Demographic questions (a) were developed to determine differences in age, nationality, education and gender to understand other differences within groups. For diving profile characterization (b) we asked about the diving technique used (apnea, SCUBA tank, hookah, or other), diving experience indicator (total of years diving), and about their free time during a dive. In addition, divers were asked whether they own and/or use particular accessory equipment (underwater camera and dive computer). To study general interests and preferences in CS (c) questions were subdivided in different items (general interest in participating, preferences in particular science fields, in developing specific scientific skills, studying marine biodiversity, and preferences in training aspects such as “willingness to pay for training” or “having to pass an exam”). Responses to questions in this section were measured on 5-point scales. For preferences in the protocol (d), the respondents were shown pictures of six typical protocols used in CS projects to ensure they understood what was meant by each type (Figure 1). The protocol types were scaled from less demanding (opportunistic observation) to more demanding (conduct underwater transects or experiments). To measure protocol preferences a ranking system was used to score each type of protocol. Interviewees were asked to rank these options from 1 (most preferred) to 6 (least preferred); it was possible to score 0 for protocols that the diver would never want to do. For data analysis we made a conversion from 6 (most important) to 1 (least important), and left the 0 for those protocols that divers did not want to do.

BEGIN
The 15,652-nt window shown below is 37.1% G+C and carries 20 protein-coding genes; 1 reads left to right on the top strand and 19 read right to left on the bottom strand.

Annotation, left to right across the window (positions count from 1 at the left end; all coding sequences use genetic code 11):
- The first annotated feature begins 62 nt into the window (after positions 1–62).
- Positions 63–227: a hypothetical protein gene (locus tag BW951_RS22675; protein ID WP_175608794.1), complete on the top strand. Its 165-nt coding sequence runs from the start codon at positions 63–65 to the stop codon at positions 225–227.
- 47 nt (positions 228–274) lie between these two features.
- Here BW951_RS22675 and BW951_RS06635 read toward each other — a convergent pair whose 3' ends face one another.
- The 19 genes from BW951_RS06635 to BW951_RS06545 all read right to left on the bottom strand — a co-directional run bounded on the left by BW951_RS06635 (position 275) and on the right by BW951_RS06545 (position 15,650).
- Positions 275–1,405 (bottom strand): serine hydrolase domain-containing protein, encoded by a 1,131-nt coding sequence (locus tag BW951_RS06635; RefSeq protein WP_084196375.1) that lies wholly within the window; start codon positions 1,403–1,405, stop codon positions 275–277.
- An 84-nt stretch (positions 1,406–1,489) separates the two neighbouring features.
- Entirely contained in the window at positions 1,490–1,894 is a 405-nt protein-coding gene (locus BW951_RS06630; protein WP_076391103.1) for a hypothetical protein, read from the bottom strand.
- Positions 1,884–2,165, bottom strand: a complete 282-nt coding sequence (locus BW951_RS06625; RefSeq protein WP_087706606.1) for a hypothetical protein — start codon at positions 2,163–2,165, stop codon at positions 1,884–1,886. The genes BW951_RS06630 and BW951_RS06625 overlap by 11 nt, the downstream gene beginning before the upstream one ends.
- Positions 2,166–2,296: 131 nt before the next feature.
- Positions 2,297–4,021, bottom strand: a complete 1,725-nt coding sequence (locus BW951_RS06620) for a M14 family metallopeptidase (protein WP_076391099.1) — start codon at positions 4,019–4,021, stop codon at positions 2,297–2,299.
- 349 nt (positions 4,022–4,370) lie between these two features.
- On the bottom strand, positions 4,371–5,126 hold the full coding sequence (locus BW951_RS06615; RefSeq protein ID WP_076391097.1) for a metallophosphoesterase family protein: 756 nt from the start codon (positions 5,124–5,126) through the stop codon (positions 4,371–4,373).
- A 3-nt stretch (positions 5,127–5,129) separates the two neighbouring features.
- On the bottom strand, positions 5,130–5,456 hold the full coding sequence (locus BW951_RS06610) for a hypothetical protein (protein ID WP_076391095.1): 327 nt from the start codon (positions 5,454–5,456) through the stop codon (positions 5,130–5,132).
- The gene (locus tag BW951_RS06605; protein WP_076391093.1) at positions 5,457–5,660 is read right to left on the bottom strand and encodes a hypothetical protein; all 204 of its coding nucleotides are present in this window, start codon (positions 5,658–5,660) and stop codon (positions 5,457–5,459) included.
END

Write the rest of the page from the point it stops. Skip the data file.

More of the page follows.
FIGURE 1
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Figure 1. Pictures of the six different protocols presented to divers. A written informed consent was obtained from the individual for the publication of this image. (A) Reporting only when I detect unusual species or curious events. (B) Noting what I saw after diving. (C) Collecting specific samples (organisms or photographs). (D) Taking notes while diving. (E) Making scientific transects and dedicate my diving to survey them. (F) Doing experiments, mounting them, and taking data.

For motivation to participate in CS projects (e), respondents were asked to rank the importance of five different motivations. The motivational choices were based on the most cited motivations for volunteers (Bruyere and Rappe, 2007; Measham and Barnett, 2008; West and Pateman, 2016). Options of responses were “Learning about topics related to the sea,” “Meeting people with my own interests,” “Feeling that I contribute to the study of the seabed”, “Having fun in the activity,” and “Obtaining discounts on diving equipment”; interviewees had to rank these options from 1 (most important) to 5 (least important). Similar as above for protocols, here we inverted the scale for data analysis, so that the highest value (5) means “most important” while the lowest value (1) means “least important.”

Classification of Diver Types

In the section on diver characterization (b) interviewees were asked to identify the one diver type they most identify with. The options were: artisanal fishermen, recreational divers, instructors (dive masters are included), scientific divers, spear fishermen, commercial divers, and “various” (described below). Of the 229 divers interviewed, 72 characterize themselves as artisanal fishermen, 48 as an instructor, 66 as recreational, 22 as scientific, 15 as spear fishermen, and 6 as commercial. Since the number of commercial divers and spear fishermen is low, these categories were collapsed into the group “various.” Finally, there were some difficulties in the classification of scientific divers. Scientific diver is a complex concept as there are some divers who have a specific certification for scientific diving but have no professional scientific background or training (ManeyJr., and Genovese, 2000), while others are scientists but do not dive for research purposes. In this study, we defined the scientific divers as not only divers for whom their main activity during a dive is to do scientific work, but also include divers who have a scientific background. This means all divers who studied natural science at the university level are herein considered as scientific divers, irrespective of whether they classify themselves as such. The final categories evaluated include a total of 71 artisanal fishermen, 34 dive instructors, 52 recreational divers, 58 scientific divers, and 14 “various.”